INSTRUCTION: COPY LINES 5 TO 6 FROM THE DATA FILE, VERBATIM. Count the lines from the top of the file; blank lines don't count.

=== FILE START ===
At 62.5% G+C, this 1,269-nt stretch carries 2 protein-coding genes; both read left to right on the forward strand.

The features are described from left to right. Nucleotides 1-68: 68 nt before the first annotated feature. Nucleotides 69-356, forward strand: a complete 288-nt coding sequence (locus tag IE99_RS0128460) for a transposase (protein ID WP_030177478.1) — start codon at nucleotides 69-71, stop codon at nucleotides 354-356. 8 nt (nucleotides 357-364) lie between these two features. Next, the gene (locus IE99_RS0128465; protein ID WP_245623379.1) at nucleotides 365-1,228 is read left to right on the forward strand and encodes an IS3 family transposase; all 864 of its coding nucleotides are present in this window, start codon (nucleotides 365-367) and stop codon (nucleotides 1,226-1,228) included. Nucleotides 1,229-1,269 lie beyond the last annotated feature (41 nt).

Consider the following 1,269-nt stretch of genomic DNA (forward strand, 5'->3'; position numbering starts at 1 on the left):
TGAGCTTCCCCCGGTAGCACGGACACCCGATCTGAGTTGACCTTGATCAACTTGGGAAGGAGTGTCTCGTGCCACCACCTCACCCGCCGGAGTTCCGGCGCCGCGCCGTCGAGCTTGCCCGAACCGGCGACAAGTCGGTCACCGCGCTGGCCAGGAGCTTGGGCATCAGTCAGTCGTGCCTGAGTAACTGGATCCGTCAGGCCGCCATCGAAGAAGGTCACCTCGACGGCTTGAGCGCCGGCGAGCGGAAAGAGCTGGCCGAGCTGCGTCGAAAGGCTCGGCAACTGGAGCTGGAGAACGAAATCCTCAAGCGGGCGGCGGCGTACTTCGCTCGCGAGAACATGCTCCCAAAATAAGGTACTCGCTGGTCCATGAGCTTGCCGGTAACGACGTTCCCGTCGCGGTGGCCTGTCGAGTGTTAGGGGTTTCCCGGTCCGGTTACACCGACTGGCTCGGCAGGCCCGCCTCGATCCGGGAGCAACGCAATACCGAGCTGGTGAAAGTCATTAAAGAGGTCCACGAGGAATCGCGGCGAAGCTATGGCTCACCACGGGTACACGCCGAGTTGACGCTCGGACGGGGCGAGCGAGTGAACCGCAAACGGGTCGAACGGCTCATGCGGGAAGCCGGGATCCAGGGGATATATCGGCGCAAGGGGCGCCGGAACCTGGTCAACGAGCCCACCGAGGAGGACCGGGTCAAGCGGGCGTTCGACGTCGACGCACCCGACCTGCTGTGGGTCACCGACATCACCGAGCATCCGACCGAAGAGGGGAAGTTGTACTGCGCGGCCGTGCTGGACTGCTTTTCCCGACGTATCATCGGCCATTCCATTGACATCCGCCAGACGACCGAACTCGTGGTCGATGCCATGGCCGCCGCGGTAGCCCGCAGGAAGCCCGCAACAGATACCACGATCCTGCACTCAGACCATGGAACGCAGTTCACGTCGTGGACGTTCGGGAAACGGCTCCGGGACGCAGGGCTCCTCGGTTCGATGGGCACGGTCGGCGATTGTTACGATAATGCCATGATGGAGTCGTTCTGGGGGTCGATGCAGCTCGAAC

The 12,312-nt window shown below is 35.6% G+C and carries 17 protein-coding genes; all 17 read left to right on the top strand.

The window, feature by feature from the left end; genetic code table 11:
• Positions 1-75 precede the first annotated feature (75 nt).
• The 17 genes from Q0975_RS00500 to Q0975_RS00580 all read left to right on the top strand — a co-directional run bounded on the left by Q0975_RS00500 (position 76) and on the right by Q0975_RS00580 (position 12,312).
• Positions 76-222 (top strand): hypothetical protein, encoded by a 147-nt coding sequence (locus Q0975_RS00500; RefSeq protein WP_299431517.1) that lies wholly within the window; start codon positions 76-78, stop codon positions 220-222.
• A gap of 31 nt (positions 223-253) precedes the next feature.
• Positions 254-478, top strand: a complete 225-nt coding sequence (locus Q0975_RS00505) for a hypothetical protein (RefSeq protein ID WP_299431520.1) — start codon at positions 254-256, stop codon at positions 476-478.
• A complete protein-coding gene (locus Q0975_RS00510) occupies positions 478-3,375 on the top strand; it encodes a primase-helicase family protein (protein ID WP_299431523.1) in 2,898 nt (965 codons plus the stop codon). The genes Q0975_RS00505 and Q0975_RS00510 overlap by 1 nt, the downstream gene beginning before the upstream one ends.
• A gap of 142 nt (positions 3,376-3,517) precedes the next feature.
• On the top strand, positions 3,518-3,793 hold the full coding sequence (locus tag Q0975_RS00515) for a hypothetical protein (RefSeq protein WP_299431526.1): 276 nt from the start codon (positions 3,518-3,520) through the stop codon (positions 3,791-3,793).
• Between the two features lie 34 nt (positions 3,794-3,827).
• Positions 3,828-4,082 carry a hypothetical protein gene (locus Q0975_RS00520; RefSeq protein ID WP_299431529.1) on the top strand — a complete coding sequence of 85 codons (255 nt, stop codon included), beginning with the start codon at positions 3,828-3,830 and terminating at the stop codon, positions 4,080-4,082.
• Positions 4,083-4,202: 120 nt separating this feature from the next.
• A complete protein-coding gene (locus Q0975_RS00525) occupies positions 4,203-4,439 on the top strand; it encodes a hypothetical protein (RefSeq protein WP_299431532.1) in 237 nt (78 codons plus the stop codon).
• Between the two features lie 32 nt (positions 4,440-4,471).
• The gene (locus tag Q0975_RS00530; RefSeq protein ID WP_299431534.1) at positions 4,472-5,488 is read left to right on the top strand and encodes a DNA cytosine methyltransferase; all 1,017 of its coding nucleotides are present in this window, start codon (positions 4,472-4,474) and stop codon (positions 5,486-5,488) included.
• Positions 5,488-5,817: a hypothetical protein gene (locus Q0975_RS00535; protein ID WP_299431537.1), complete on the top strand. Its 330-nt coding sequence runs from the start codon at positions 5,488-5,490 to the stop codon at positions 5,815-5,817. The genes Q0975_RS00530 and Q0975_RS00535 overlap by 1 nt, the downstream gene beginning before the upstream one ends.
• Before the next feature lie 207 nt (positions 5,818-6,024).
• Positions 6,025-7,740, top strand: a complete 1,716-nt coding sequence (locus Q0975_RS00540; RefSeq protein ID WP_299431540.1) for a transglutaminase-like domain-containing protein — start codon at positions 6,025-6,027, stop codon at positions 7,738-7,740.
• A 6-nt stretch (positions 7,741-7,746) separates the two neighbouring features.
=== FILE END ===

The 12,312-nt window shown below is 35.6% G+C and carries 17 protein-coding genes; all 17 read left to right on the top strand.

The window, feature by feature from the left end; genetic code table 11: